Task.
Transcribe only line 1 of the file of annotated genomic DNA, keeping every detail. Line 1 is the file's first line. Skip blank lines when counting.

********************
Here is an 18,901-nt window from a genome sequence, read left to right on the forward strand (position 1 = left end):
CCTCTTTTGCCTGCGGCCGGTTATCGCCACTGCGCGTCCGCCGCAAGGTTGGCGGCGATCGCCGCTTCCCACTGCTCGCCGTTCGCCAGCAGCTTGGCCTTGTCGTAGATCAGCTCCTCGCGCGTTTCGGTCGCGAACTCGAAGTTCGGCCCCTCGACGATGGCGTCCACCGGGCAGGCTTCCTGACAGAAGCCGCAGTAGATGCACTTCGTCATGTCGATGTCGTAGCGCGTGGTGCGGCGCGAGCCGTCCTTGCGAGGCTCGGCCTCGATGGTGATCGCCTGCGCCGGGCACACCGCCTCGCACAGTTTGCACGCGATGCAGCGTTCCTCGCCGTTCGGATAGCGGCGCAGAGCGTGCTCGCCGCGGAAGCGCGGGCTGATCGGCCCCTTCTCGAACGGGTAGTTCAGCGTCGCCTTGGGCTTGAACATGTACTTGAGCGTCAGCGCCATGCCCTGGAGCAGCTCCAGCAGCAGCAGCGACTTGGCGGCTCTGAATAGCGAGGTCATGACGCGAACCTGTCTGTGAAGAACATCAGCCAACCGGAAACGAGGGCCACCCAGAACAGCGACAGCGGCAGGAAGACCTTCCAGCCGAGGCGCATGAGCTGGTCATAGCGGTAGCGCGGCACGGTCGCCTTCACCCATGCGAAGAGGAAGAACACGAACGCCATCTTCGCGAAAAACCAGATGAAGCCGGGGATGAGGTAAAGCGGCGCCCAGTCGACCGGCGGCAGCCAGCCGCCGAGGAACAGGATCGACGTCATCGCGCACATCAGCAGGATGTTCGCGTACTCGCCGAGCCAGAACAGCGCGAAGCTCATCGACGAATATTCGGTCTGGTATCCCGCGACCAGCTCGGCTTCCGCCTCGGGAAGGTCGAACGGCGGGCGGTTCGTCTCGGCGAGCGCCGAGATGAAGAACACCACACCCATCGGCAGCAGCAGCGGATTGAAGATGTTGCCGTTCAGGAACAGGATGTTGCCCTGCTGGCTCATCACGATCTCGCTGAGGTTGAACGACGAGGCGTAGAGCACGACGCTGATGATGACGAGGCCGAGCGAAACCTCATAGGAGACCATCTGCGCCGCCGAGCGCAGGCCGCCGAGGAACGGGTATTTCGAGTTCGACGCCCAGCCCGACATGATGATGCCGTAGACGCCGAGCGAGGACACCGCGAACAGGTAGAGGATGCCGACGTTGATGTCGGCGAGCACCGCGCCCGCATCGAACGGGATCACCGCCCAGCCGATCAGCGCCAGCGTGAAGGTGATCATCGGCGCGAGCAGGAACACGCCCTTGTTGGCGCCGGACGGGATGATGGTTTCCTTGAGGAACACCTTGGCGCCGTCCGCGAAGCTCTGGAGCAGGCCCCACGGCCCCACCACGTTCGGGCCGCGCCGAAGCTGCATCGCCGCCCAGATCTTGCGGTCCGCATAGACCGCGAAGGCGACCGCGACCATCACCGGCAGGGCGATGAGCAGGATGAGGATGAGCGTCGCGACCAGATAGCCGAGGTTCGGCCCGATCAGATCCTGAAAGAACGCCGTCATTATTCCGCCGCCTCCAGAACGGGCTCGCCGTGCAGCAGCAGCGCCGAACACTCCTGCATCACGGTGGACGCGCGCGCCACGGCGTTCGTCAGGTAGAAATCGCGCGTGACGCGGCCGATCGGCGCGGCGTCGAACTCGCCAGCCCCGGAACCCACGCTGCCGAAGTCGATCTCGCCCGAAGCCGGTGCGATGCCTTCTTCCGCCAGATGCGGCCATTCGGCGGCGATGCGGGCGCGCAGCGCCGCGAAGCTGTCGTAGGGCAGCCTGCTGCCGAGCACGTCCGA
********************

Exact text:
Here is an 18,901-nt window from a genome sequence, read left to right on the forward strand (position 1 = left end):